When teacher Evrim Mutluay welcomed her students back to school after a long period of remote learning, she noticed they were different.
The kids, who hadn’t physically been to school for more than a year due to the pandemic, were “colder” and less engaged with their lessons and with each other. Many were either ambivalent or didn’t want to be there.
So Mutluay, who teaches at Adagüre Primary School in the rural outskirts of Turkey’s Izmir region, had an idea that might seem radical in most countries, but not in the famously feline-loving nation: She cleaned out an old storage building on school grounds and turned it into a shelter for 12 neighborhood cats.
It was the first step in her “Patili Okul” (“School With Paws”) project aimed at getting kids reinvested in their studies.
The cats — who have been given names like Alaca (“twilight”), Sun and Panther by the kids — have free run of the school during the day, and Mutluay’s elementary school-age students can not only pet and cuddle with them during class, they help take care of the former strays by cleaning their shelters and feeding them. The students “love the cats so much,” Mutluay said, and the program has “endeared the school to the children.”
The students have become so invested that many of them now show up on weekends voluntarily to feed and play with the cats.
“It also helps them to develop a sense of responsibility, by caring for others,” Mutluay told Turkey’s Anadolu Agency, a wire service similar to the Associated Press. “In a way, cats and children grow up together.”
The school, which also has a community garden tended by the kids and holds classes outdoors when the weather permits, offers a chance for children to form bonds with the animals.
Mutluay described one student who was so affected by his time stuck at home that he “didn’t even make eye contact” when the school resumed in-person learning. Except for his nascent connection with a cat named Pied, he was distant and seemingly disinterested. When the student’s attendance fell off, Mutluay appealed to that connection to bring him back: “If you don’t come, Pied will cry,” she told him.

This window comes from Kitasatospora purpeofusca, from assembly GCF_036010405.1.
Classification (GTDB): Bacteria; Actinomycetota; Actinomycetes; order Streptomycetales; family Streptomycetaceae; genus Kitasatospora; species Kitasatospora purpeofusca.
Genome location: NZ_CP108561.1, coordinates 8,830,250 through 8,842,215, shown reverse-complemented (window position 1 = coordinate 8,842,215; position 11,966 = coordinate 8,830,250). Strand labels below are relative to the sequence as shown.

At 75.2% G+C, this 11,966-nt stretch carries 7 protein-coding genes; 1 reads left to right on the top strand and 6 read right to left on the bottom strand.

Student Cemre Şen is one among many of her classmates who have brought stray cats to the school. There are now 30 cats living on the school grounds, including the lost kitten Şen found. She and her fellow students even incorporate the cats and kittens into games they play during recess, she said.
The cats are not kept against their will: If they want to return to their colonies or street life, they are allowed to leave. Most choose to stay, enjoying the affection and attention from the kids and the guarantee of solid meals every day. (The kids feed them before classes begin and after school before heading home.) It’s an arrangement that works in a nation where caring for cats is seen as a community responsibility, as opposed to the network of shelters, rescues and colony managers who care for cats on behalf of a generally indifferent public in countries like the US.
In Turkey, the idea of cats in classrooms isn’t controversial because the little ones are everywhere — they’re allowed to wander in and out of shops, homes and even office buildings at their whim, and the streets of cities like Istanbul are lined with miniature cat houses for neighborhood felines.
The allure of cats in the classroom is so strong, Mutluay’s program has even attracted transfers like newcomer Ata Yıldırım, who switched schools after he read social media posts about the program.
“I have two cats at home,” he said, “and when I saw so many cats here, I convinced my parents to send me here.”